It appears rather surprising, that instead of questioning the pretentions of Christ, this woman did not at once solicit a fulfilment of his promise, and "draw water from the wells of salvation;" but her method of proceeding is illustrative of a very common case. Religious inquirers are full of doubts and prejudices; for though Jesus invites them to participate the blessings he so liberally dispenses, they imagine, falsely imagine, that some previous qualification is requisite to justify their approach. "Can such a sinner be saved? Am I indeed invited--after all my sins and broken vows? I know not whether I shall be accepted, for what claim have I upon his mercy?"

Yet the Saviour still invites--still promises--still encourages--still instructs--and will not let the weakest inquirer go, but guides his feet into the way of peace.

"Whosoever," said he to the woman, "whosoever drinketh of this water shall thirst again; but whosoever drinketh of the water that I shall give him, shall never thirst: but the water that I shall give him, shall be in him a well of water springing up into everlasting life." The allusion is unquestionably to that principle in the heart which is of divine implantation, and which however various its names, and diversified its operations, is uniform in its nature and origin. Sometimes it is represented by the cause, and sometimes the effect. It is the "Spirit given to them that ask him," with regard to agency; it is grace, in point of character; and it is holiness or practical religion, in reference to its outward influence. Jesus Christ beautifully describes this principle in his metaphorical addresses to the woman of Samaria, by an allusion to the thirst which the water of life assuages, the inexhaustible consolation it imparts, as a "well of water;" and the perpetual and perfect blessedness with which it is connected, as "springing up into everlasting life."

Thirstis one of the most powerful propensities of human nature, and is therefore adapted to represent the intensity of that desire with which mankind seek the wealth, the honours, and the pleasures of the world: and though "he that loveth silver shall not be satisfied with silver; nor he that loveth abundance with increase;" the appetite is still insatiable, and the pursuit continued. When under the influence of violent thirst, it is not unusual for persons to avail themselves of the first supply, however unwholesome, and eagerly to drink even of a filthy stream; with similar impatience and satisfaction, the "carnal mind" indulges in its sensualities, seizing forbidden, and contented with polluting joys. But the grace of God in the heart is distinguished for its purifying influence: it cleanses the spirit from guilt--sanctifies it by the "washing of regeneration," and imparts a new desire, a heavenly thirst, a holy ardour for spiritual communications; so that "as the hart pants after the water-brooks, so panteth the soul after God."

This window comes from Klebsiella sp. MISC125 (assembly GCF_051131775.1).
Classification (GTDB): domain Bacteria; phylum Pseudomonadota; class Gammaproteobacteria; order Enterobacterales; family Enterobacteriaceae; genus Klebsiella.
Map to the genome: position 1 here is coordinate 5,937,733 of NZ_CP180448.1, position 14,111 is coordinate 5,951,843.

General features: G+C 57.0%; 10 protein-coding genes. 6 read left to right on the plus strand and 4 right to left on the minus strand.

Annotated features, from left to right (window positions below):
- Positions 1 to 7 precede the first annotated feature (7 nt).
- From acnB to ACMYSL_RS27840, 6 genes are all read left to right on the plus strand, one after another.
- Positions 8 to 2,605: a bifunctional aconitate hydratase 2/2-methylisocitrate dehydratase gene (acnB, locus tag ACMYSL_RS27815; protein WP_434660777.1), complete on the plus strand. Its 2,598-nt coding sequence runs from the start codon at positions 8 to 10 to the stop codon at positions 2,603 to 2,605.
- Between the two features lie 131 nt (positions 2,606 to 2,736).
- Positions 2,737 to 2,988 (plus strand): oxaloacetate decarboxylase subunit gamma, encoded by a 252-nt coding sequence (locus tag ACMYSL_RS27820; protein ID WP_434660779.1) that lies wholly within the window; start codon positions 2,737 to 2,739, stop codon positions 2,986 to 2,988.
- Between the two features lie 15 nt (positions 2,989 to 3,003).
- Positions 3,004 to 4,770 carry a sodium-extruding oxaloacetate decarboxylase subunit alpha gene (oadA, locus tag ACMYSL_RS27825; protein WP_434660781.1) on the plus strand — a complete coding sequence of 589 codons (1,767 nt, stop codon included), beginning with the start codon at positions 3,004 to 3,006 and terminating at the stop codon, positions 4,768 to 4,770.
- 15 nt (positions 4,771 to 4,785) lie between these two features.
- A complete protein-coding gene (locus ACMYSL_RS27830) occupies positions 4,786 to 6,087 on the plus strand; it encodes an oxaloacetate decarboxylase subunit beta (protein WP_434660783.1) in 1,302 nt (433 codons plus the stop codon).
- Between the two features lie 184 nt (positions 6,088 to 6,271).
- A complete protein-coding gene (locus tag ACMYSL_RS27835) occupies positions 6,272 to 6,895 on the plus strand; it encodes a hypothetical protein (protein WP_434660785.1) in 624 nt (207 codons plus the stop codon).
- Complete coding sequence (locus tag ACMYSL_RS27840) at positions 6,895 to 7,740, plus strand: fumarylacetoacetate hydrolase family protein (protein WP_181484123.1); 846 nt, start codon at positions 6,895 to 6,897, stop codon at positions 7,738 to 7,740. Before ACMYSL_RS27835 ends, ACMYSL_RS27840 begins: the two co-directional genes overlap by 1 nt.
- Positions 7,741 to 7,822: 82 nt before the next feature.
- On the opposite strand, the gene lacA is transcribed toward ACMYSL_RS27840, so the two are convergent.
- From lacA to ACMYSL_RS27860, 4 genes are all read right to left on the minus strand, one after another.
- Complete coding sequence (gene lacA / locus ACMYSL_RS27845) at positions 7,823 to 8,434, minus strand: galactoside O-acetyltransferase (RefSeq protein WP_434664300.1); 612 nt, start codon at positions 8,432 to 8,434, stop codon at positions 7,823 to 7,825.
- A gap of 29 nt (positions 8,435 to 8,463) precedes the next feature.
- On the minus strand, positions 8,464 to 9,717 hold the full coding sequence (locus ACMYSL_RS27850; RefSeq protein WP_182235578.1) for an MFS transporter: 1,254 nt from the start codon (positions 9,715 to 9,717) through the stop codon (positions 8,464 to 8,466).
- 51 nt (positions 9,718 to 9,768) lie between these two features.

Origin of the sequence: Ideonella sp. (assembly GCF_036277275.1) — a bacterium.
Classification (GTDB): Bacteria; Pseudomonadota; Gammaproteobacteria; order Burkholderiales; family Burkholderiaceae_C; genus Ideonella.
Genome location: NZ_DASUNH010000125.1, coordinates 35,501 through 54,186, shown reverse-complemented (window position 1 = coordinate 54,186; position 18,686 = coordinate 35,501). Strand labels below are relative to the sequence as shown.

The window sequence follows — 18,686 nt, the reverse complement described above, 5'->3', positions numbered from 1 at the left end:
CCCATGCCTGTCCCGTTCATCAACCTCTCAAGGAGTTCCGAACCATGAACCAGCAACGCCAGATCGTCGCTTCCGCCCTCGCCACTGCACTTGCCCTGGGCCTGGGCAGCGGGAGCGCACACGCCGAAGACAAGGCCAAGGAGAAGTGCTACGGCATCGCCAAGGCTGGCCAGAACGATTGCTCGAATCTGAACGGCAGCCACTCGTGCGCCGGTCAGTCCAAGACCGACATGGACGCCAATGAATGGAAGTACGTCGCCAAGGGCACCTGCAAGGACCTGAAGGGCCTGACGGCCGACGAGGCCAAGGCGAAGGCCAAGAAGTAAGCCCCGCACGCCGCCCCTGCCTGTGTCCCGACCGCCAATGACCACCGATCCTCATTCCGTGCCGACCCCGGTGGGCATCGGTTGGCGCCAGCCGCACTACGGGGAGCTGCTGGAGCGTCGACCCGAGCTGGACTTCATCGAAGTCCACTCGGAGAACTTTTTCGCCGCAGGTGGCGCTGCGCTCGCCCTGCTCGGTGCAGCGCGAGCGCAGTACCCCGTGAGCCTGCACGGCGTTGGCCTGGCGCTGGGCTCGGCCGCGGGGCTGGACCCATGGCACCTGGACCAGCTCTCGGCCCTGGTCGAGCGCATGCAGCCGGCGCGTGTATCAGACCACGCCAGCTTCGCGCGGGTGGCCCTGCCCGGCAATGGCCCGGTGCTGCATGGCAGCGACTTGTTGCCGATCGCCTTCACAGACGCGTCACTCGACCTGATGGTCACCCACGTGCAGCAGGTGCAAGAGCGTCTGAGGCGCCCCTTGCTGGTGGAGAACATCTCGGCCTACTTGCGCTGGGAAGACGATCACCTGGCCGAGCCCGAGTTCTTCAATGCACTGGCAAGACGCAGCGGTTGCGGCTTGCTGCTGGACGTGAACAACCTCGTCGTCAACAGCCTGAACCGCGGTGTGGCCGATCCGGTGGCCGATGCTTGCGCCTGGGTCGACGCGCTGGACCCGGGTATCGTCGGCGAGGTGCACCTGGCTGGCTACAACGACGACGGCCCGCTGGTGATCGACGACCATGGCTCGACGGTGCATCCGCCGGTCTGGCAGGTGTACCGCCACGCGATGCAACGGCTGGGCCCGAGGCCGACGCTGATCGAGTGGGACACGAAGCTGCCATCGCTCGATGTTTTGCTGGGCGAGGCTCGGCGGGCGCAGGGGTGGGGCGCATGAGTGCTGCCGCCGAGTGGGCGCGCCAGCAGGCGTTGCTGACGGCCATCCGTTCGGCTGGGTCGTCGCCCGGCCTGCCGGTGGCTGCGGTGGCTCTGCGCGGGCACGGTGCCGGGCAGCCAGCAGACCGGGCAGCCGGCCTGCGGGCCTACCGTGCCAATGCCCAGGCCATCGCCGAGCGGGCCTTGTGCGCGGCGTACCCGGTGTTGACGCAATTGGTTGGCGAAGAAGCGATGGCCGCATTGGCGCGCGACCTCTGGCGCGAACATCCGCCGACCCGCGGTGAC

This woman had a considerable distance to go in order to procure the water with which it was needful to supply the necessities of her household; and when arrived at the spot, it was a laborious service to draw from the well, and return laden into the city. Our Saviour intimates, on the contrary, the ease with which his divine blessings were attainable, as well as their unfailing abundance. There is imparted to every applicant a fund of peace, in consequence of which "a good man is satisfied from himself." Religion furnishes consolations of a nature precisely adapted to our necessities as fallen and miserable creatures; and it affords them in circumstances, when it is obvious that no other resource remains. The supplies of this world resemble the casual streamlets of winter, cold, and soon exhausted, or lost in evaporation beneath the returning beam of spring: but amidst the vicissitudes of life, and in the hour of dissolution, religion has consolations which never fail. The river of a Christian's consolation runs throughout the wilderness of time, nor stays in its course till it expands into the boundless and fathomless ocean of eternal blessedness.

At length, the woman in question is induced to make the request which we wonder she did not at first present; though still she misapprehends the meaning of her divine Teacher, however plain his sentiment may now appear to us; in consequence of which, he condescended to adopt another mode of conveying instruction to her mind. He had excited her attention, he now proceeds to address her conscience.